The man accused of burning down the house is Robert Morgado, the 51-year-old Time Warner executive whose clumsy execution of Machiavellian principles suggests that he may have read only the Cliffs Notes to The Prince. The Hawaiian-born Morgado has a broad smile and unusually large, strong hands, which can turn a handshake into a subtle wrestling match. He came to what used to be called Warner Communications from politics in 1983—he had worked for New York governor Hugh Carey—and he built a reputation as the company “hatchet man” after lowering corporate overhead by a staggering 70 percent in only two years. Morgado was then put in charge of recorded music and music publishing, but most of his efforts went into a successful expansion of the international business rather than a lot of involvement with the domestic labels, where he was initially seen as a liaison rather than a boss.
Steve Ross, the longtime chairman of Warner Communications, who let his U.S. label chiefs run their own shows, was the boss—a man who clearly understood the space and trust that people in artistic commerce needed to do their jobs. And as long as Ross was there, it didn’t matter that Bob Morgado was strong and smart but—when it came to dealing with record people—just didn’t get it.
In 1990, when Warner merged with Time, Morgado was given more power as head of the renamed Warner Music Group. Instead of just working on international—which he saw as a new business frontier where he could make his mark and which the U.S. label chiefs saw as primarily an expanded pipeline for their recordings—he started analyzing the bicoastal family he wanted to do more with than baby-sit.
The strength of the Warner Music Group was that the labels competed against one another as independent entrepreneurial siblings with strong personalities, whose products were all distributed by the parent business. For more than a decade, Warner’s under Mo Ostin was the laid-back favorite son. Ostin had been brought into the company by Frank Sinatra in the early ’60s to run the singer’s own subsidiary, Reprise, to which Ostin later signed Jimi Hendrix, Joni Mitchell, and Neil Young before taking over Warner Bros. Records itself. The label blossomed in the ’70s and became a juggernaut by the ’80s, helped especially by its hip Sire subsidiary (which signed Madonna, Talking Heads, and K. D. lang), the breakthrough success of R.E.M., and the accumulated might of its catalogue. Ostin’s protégé was boyish former producer and studio brat Lenny Waronker, whose work, beginning with Randy Newman and James Taylor, embodied the Warner’s ethos of building career artists by letting them do their own thing.
The eldest son in the Music Group was Atlantic, under co-founder Ahmet Ertegün, the goateed, erudite, Turkish-born wizard who had started his New York-based label in the late ’40s, built it on excellent jazz and R&B in the sometimes ugly business of the ’50s and ’60s, and sold it to Warner by the ’70s, when the label had its heyday with Crosby, Stills & Nash, Led Zeppelin, andAretha Franklin. By the ’80s, Atlantic had long since given up its birthright of musical leadership and was still making money the old-fashioned way: by throwing thousands of mostly derivative new records against the wall and seeing what stuck. Its roster, under the semi-retired Ertegün and his protégé, Doug Morris, was considered something of an embarrassment, with its semi-hard-rock acts, which were referred to as “hair bands.” The label’s saving grace, apart from its catalogue, was the fact that Genesis drummer Phil Collins had inexplicably become a top-selling rock star.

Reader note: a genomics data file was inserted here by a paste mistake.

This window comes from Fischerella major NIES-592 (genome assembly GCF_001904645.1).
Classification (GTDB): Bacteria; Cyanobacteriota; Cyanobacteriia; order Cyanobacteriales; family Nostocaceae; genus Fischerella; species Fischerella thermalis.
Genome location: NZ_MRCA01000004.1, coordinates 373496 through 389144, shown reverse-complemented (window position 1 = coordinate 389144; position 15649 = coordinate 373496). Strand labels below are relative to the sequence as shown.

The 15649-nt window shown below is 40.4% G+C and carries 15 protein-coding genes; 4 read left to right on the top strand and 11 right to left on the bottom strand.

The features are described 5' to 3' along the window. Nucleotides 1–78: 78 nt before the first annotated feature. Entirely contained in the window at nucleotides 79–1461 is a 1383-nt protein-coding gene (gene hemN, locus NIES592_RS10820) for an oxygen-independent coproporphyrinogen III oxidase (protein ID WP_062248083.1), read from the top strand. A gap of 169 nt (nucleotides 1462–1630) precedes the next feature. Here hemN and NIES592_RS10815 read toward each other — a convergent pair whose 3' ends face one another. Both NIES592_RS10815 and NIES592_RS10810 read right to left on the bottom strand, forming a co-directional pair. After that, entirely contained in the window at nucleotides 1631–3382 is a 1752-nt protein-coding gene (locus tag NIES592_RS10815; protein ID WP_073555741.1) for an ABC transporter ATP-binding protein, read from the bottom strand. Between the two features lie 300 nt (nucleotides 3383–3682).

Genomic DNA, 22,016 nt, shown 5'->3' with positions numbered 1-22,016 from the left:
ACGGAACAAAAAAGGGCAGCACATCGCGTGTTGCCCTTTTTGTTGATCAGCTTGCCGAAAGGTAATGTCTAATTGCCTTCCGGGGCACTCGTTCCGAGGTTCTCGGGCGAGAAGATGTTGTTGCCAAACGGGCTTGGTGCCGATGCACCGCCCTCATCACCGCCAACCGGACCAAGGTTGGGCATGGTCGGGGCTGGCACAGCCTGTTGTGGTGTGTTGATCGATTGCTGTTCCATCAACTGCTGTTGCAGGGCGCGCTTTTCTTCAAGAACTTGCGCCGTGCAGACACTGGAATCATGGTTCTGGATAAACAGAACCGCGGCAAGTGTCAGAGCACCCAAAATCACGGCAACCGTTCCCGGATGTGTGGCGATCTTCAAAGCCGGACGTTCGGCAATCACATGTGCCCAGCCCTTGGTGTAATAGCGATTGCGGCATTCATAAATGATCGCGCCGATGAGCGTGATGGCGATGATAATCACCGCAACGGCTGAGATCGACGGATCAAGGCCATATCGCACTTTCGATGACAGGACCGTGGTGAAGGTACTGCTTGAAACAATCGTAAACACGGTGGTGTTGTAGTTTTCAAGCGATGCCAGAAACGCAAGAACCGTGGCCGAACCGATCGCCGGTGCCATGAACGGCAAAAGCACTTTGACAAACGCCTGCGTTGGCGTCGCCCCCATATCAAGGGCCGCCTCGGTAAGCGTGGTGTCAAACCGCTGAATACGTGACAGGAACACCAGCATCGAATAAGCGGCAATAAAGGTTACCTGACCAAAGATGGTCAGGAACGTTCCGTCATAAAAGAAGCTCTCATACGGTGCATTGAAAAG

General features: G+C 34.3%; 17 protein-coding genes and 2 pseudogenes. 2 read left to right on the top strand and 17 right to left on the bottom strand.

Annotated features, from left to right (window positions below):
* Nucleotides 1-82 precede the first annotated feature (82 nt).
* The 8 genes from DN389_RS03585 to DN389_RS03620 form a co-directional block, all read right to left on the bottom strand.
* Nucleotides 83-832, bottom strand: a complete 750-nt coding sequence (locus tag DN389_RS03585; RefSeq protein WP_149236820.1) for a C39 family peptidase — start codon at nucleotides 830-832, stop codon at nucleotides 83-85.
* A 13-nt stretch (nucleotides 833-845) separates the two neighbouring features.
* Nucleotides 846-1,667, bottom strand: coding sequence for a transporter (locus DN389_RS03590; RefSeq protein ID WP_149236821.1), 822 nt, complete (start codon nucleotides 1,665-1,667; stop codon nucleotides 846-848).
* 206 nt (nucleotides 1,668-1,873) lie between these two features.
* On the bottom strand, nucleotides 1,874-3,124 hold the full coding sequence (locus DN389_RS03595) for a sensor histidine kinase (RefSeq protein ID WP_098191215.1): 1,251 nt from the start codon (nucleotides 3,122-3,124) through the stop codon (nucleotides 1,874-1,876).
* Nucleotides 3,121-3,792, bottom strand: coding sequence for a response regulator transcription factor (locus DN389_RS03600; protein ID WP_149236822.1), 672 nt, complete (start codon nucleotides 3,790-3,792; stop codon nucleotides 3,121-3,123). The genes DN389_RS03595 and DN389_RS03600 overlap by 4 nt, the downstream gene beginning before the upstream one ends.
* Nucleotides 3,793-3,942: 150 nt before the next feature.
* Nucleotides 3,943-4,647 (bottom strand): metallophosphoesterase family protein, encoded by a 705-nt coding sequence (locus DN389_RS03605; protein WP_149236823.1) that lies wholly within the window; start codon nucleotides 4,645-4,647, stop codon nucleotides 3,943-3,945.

Elektra was always the eccentric, artsy son, often misunderstood and ahead of its time, just like its first hit act, the Doors. In the mid-70s, the L.A.-based label had been merged with Atlantic’s newer, better West Coast label, David Geffen’s Asylum—home of the Eagles and Linda Ronstadt, which Geffen sold after a cancer scare—but it eventually ran out of steam. Then, in 1983, Elektra found a perfect match in brash former Ostin talent scout Bob Krasnow, known for his bold artist-collecting (Chaka Khan, Captain Beefheart, George Benson, Devo) and partying, which reportedly inspired Randy Newman’s “Uncle Bob’s Midnight Blues.” He moved the label to New York, and his extravagant taste and sometimes overbearing self-confidence helped him revitalize Elektra as a boutique label. He became a critics’ darling for proving that there was still a place at the top of the charts for esoteric pop musicians such as 10,000 Maniacs, Tracy Chapman, Anita Baker, and the smartest of the metal bands, Metallica. And he was befriended in the New York art community because he collected—his office was dominated by a Robert Longo—and encouraged his Nonesuch division to record tony modern-music groups such as the Kronos Quartet. As the self-appointed conscience of the Warner Music Group, Krasnow often publicly criticized the musical taste of Elektra’s big brother label Atlantic.
When Morgado took over the Music Group, Elektra’s Krasnow and Atlantic’s Morris started reporting directly to him. But Mo Ostin refused. The five-year contract he had signed before Morgado was promoted said he reported directly to Steve Ross. “My hang-up wasn’t so much the ‘reportage’ issue,” says Ostin, “and, of course, ‘reportage’ is one of those terms Morgado loves, like ‘grow the business.’ … My hang-up was that he and I were so philosophically apart. He wanted control … and I just did not like the way he dealt with me. To me it wasn’t so much the reportage as it was the man who was the problem.”